I happened to catch one of a LA Metro’s “Safety begins with you” ads on streaming, and they look very familiar.
See more of the same on YouTube.
I guess someone liked my cartoons.
In the chapter Simulacra and Simulations of his Selected Writings, Jean Baudrillard offers an analysis of simulacra — a representational image without an original — which I believe can be applied to icons. In particular, Microsoft Word’s stupid save icon:
As Baudrillard explains:
These would be the four successive phases of the image:
- It is the reflection of a basic reality.
- It masks and perverts a basic reality.
- It masks the absence of a basic reality.
- It bears no relation to any reality whatever: it is its own pure simulacrum.
Using Baudrillard’s explanation, let’s describe the life cycle of the save icon in MS Word:
And this is how Word’s save icon became a simulacra — to represent nothing.
Here’s how I took a Mac SE/30, a 30-year-old impact printer, a disused VCR and some extraordinary effort to create my MFA directing application, and how nearly everything went wrong.
I’m not saying this blog, but the concept is on its way out.*
Just as Facebook will go to its long goodnight as its users go to other sites, some leaving because they just want to make pithy comments passing other peoples’ content around, share photos of their lunch, or turn the idea of a newsletter inside-out, there are better sites for all these things than one’s own blog, and each of them comes with a strength the independent blog does not: a built-in community. Unless you’re one of my five friends, or came across this site looking for an (increasingly outdated) way to customize the RSS output of a Drupal feed, then odds are you aren’t even reading this.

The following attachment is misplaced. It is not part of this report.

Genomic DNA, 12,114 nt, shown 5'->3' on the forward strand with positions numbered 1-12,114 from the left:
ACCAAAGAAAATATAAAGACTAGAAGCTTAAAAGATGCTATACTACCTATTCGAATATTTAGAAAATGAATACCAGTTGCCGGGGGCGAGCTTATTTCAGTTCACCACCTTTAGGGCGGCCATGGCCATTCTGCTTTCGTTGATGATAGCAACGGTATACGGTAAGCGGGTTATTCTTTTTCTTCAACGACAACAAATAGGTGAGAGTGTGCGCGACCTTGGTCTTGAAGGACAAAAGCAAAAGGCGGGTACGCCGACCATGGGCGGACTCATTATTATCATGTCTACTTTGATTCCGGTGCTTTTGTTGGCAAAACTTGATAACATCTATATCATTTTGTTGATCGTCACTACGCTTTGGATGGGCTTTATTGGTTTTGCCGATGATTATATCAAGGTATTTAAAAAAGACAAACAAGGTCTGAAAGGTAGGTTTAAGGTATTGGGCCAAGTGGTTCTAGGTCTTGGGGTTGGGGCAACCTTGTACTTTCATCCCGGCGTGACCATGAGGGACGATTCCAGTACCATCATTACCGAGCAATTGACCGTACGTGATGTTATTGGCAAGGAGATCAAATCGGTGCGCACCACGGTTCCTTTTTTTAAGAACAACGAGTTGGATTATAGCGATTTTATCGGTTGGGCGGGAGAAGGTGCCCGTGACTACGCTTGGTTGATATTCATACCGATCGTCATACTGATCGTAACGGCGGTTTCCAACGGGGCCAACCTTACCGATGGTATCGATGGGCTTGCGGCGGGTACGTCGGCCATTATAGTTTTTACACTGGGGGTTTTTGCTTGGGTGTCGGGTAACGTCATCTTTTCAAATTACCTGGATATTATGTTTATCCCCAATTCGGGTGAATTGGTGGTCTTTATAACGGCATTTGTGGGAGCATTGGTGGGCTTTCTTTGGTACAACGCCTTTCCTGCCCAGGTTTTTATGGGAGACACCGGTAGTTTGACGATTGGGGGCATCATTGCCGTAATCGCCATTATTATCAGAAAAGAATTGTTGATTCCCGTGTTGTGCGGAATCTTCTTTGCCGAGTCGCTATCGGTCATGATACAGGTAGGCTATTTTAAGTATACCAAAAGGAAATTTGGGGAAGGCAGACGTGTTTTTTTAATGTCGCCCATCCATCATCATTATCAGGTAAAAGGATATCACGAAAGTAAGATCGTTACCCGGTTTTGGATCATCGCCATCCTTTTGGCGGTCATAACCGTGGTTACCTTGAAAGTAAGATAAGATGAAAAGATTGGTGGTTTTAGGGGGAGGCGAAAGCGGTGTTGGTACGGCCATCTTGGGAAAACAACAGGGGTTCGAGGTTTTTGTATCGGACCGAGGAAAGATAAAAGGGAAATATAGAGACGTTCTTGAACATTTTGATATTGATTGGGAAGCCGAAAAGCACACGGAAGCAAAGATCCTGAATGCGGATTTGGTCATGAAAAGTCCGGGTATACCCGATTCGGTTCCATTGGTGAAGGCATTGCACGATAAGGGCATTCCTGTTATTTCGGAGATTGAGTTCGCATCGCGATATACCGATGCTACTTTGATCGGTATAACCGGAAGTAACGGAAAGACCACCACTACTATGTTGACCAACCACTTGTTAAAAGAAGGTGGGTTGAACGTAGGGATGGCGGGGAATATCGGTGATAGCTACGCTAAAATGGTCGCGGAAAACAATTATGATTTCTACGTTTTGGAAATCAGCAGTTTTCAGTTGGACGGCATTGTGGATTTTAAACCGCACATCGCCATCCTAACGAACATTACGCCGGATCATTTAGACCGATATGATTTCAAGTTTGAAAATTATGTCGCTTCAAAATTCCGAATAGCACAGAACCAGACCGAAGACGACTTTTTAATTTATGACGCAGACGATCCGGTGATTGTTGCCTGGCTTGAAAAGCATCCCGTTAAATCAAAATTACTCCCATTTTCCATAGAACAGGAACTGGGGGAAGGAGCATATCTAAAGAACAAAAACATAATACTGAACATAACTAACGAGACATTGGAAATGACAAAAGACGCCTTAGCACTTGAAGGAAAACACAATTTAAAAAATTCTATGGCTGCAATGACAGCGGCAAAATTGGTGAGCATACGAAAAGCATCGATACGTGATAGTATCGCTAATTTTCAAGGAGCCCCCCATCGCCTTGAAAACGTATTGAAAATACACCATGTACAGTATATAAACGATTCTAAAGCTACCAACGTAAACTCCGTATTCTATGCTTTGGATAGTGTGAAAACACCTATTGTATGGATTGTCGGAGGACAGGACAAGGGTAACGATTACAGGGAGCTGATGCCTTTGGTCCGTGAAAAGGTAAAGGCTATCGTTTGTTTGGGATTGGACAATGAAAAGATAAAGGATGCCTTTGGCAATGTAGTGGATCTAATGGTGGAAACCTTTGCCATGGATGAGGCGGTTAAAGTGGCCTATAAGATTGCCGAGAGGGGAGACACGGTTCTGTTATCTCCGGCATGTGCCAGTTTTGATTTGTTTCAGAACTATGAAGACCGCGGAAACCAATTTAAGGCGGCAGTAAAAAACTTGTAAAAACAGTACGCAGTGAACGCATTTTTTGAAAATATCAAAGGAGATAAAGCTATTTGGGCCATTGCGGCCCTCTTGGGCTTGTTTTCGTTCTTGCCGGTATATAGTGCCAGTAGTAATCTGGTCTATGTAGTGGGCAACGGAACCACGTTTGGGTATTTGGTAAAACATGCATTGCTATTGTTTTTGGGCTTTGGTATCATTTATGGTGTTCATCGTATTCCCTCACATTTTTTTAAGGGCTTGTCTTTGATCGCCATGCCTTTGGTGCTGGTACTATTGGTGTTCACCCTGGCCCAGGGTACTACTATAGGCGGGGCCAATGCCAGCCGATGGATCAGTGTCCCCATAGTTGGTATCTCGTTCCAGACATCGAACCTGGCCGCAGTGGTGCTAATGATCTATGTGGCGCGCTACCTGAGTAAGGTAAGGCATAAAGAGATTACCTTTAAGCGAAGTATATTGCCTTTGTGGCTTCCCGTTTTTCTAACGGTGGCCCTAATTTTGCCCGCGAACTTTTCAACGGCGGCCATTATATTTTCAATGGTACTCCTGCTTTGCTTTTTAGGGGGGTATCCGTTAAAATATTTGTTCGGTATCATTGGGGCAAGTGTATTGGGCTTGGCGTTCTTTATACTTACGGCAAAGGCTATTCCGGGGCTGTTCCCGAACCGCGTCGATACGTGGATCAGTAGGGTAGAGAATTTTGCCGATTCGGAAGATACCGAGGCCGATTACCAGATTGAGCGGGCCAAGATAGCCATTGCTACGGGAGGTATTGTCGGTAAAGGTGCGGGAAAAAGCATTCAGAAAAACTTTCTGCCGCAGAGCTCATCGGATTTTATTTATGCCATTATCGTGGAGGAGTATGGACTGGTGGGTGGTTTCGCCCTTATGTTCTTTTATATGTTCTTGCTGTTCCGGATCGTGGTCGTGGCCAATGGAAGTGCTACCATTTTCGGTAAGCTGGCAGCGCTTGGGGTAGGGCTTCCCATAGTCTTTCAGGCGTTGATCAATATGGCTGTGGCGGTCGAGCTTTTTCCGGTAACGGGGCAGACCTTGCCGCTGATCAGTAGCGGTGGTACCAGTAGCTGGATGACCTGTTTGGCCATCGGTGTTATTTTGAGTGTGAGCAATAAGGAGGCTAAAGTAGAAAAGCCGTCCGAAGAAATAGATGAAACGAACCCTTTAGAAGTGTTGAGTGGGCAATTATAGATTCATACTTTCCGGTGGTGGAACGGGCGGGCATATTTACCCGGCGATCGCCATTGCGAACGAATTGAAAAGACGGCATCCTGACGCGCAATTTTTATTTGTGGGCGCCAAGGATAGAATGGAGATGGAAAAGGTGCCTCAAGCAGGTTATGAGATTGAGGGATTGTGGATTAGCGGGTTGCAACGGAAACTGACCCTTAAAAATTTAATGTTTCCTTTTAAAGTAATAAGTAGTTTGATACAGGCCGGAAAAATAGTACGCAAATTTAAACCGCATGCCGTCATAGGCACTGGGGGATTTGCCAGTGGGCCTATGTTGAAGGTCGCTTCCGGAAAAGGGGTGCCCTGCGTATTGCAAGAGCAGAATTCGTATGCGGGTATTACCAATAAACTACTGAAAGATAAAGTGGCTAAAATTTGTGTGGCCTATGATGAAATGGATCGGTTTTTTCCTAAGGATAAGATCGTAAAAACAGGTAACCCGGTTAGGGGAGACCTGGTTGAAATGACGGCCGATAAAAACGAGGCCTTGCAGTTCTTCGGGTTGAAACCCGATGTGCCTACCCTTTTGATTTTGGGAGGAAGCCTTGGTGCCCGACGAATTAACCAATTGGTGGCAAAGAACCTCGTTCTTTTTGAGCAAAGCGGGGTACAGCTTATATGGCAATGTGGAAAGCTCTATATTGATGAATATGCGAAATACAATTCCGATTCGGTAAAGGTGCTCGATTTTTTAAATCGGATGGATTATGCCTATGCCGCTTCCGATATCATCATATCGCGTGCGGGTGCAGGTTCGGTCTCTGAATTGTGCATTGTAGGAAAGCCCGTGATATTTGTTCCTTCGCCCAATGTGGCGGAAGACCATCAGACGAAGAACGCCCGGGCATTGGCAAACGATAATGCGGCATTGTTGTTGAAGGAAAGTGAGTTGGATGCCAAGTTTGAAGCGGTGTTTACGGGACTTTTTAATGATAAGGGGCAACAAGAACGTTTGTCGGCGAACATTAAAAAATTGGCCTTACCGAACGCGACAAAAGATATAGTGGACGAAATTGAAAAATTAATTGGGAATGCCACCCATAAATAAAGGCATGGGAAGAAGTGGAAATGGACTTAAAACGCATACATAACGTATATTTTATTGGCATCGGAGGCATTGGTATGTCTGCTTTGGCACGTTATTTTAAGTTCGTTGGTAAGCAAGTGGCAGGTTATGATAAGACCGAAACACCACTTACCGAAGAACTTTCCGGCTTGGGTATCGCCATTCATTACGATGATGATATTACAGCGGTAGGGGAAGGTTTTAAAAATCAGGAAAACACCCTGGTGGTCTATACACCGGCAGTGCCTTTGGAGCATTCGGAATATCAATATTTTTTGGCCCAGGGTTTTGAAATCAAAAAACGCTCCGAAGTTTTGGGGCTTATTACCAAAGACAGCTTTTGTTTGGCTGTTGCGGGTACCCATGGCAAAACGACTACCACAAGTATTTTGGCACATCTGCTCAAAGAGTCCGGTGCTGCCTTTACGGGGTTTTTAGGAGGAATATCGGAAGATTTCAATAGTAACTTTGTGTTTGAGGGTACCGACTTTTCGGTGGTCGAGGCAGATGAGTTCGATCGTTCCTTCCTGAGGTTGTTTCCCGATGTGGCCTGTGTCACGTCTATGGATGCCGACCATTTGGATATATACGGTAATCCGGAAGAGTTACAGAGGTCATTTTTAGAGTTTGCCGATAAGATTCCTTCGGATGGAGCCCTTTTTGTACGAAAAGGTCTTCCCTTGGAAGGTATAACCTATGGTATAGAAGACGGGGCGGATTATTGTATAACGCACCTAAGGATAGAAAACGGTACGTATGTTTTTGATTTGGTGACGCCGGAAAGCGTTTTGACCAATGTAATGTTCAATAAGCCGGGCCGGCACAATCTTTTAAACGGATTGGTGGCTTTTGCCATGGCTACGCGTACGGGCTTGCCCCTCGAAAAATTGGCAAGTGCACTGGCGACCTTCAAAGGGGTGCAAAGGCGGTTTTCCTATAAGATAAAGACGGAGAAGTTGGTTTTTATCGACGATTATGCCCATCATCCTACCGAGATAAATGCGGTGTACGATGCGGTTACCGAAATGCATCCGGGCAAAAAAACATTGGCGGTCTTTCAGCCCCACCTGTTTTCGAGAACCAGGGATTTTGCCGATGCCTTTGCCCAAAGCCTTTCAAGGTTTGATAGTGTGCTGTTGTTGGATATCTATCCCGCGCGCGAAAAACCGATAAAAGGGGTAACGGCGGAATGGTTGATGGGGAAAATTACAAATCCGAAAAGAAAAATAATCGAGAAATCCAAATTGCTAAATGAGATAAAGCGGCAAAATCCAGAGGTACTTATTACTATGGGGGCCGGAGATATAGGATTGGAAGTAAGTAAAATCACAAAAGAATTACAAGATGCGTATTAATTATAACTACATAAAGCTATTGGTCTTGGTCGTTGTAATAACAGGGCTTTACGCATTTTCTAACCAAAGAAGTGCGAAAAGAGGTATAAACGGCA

I’m the man in the high castle, the fool on the hill, who built a fortress around himself, and wondered why no one ever visited.
But don’t worry… as per my habit, I’m behind the times — I haven’t even listened to ArtPop yet — so I figure timtoon.com still has a few years left in it.
*Todd would say this sentiment itself is outmoded.
I thought it was an inconsiderate lout, but we can blame bad UI for stopping a symphony at the New York Philharmonic.
The author of the post argues, I think correctly, “for silencing everything when you mute the phone” but then Daring Fireball runs with it, making the case that mute means mute only some things.
A wrongheaded idea all around, and not only because this muddies the very meaning of the mute switch. If we lived in a world where mute on my stereo mutes everything but the vocals, mute on my TV turned off everything but the commercials, and mute on my laptop speakers muted everything but email alerts, then you might have something.
Gruber argues “there’d be thousands of people oversleeping every single day because they went to bed the night before unaware that the phone was still in silent mode.” Hyperbolic to be sure, but I hear no similar plea for the thousands of calls missed because people were unaware their phone was in silent mode.
And how should users mute their alarms for “edge cases” like going to the symphony, or a movie, or a lecture, or a quiet dinner? By disabling the alarms individually? What of the “thousands of people oversleeping every single day” because they went to bed the night before forgetting they disabled their phone’s alarm?
Hmm… if only there were a simple hardware switch for turning all the phone’s sounds on or off!
RadNerd says a Blu-Ray set of the entire Farscape series will drop on 11/15 at a price of $200. I’m excited because this is the set I’ve been waiting for, and not just because it means I can replace my original collection of 42 discs currently filling an entire drawer.